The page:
If need be, you can further refine the edges of this mask by using the brush tool and painting on the layer mask. You can learn more about how to use layer masks in this post.

Step 4: Further Blend The Sky Overlay With A Curves Adjustment Layer

More often than not, a sky overlay can use a bit of exposure and contrast adjustment to help it blend more with your photo. Especially when you’re using a matte look or have heavy contrast in your original image, this step is crucial to make everything look realistic.

To create a new curves adjustment layer, click on it in your adjustments panel or find it via the adjustments icon in your layers panel.

Since we want these exposure and contrast effects to only apply to the sky overlay, you’ll need to create a clipping mask. Just click on the clipping mask icon at the bottom of your curves adjustment to clip it to the sky overlay layer.

Now for the fun part. The curve adjustment you make will all depend on the look of your original photo. If you want to darken the sky overlay, just click on the middle of your curve and drag it down.

On the other hand, you can brighten the sky overlay by dragging up your curve.

To add more contrast to your entire sky, click on the top of the curve, and drag it up to increase the highlights. Then click on the bottom of your curve and drag it down to darken the shadows. Together, this creates an S curve and is one of the most effective ways of adding contrast to a sky overlay in Photoshop!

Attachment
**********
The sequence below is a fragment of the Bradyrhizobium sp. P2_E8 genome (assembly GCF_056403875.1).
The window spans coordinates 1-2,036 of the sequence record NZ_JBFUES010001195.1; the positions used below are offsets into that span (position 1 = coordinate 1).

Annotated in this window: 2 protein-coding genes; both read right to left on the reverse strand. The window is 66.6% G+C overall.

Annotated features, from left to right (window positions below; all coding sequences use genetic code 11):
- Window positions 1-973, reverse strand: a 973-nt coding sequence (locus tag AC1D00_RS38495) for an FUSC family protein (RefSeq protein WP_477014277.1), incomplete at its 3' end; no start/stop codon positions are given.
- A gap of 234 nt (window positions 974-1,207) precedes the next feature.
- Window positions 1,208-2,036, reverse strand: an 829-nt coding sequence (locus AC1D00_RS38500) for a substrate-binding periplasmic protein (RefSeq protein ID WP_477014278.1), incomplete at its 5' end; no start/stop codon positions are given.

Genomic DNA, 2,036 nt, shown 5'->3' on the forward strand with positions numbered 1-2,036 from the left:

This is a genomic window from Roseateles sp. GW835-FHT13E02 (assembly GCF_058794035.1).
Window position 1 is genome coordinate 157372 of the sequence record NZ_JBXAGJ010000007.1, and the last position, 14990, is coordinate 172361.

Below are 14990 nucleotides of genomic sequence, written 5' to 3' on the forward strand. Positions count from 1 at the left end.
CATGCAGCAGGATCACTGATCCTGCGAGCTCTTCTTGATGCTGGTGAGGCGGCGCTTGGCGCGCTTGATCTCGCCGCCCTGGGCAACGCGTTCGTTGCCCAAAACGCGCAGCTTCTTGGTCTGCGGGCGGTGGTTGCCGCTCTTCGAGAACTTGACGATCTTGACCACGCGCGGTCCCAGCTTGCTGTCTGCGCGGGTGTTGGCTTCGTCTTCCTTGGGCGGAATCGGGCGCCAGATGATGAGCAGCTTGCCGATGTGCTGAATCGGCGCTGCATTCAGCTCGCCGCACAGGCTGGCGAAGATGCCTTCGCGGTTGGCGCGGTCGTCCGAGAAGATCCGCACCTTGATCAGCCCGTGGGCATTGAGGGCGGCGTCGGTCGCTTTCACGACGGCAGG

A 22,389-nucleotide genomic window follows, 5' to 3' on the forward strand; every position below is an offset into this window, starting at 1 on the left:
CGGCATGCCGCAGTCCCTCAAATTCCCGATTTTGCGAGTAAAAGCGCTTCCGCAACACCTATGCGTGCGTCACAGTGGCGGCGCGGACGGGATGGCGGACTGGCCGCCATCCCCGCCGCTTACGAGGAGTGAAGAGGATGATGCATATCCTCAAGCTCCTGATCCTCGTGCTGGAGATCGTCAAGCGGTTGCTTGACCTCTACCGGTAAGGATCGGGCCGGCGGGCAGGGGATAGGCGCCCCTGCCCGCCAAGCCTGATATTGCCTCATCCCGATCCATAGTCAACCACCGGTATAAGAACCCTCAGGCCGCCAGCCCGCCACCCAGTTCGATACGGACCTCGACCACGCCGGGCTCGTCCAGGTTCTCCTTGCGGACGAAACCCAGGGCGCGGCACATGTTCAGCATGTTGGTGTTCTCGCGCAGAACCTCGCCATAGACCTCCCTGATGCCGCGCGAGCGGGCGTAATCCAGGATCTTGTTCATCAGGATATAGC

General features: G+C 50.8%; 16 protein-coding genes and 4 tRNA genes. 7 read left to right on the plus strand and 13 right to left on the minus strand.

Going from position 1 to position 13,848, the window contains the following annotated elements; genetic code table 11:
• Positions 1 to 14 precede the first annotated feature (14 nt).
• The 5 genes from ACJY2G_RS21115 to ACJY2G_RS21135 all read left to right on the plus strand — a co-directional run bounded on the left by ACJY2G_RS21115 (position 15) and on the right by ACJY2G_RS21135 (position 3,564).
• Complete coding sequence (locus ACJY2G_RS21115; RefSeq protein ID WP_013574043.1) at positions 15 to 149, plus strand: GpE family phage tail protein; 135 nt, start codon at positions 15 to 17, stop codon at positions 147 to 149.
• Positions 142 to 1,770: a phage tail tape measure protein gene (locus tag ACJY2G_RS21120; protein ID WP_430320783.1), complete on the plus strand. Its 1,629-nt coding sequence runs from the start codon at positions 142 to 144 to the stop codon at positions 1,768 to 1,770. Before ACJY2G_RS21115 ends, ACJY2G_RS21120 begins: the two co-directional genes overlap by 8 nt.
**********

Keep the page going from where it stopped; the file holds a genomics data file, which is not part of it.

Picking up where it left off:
Try to play around with the curve adjustment and see what types of looks you can apply to your sky. There are limitless opportunities with this tool, and it is hands down the best way to blend a sky into a photo!

Step 5: Exporting Your Sky Overlay Photo From Photoshop

All the hard work is done, and it’s time to save your new masterpiece. First, go up to File > Save As.

Give your file a name and select a location to save it on your computer.

Then change the file format to JPEG. That way, you can start to share your photo with friends and even upload it online!

Click save to begin exporting your sky overlay picture from Photoshop.

The Result

Complete Sky Overlay Effect
Before Sky Overlay

After 5 easy steps, you’ve completely changed the sky in your picture from bland and uninteresting to bright and captivating. Sky overlays are one of the best beginner-friendly ways to spice up your pictures in Photoshop and are a ton of fun to create. If you haven’t already, be sure to download these free high-res sky overlay templates to help make this entire process so much easier.

Now that you know how to use and apply sky overlays in Photoshop let’s talk about how to edit your entire picture. If you want to know a simple way to enhance your pictures in Photoshop, check out these 10 Easy Steps To Editing Pictures In Photoshop!

Happy Editing!

– Brendan 🙂


Photo of author
I'm a Canadian photographer and photo retoucher turned founder of bwillcreative.com. Around here I help you to decode the mystery of photo editing with no-fluff videos and written guides to help you achieve your creative goals. Outside of shooting photos and my passion for educating, you'll find me mountain biking or on the trails with my dog, Sunny!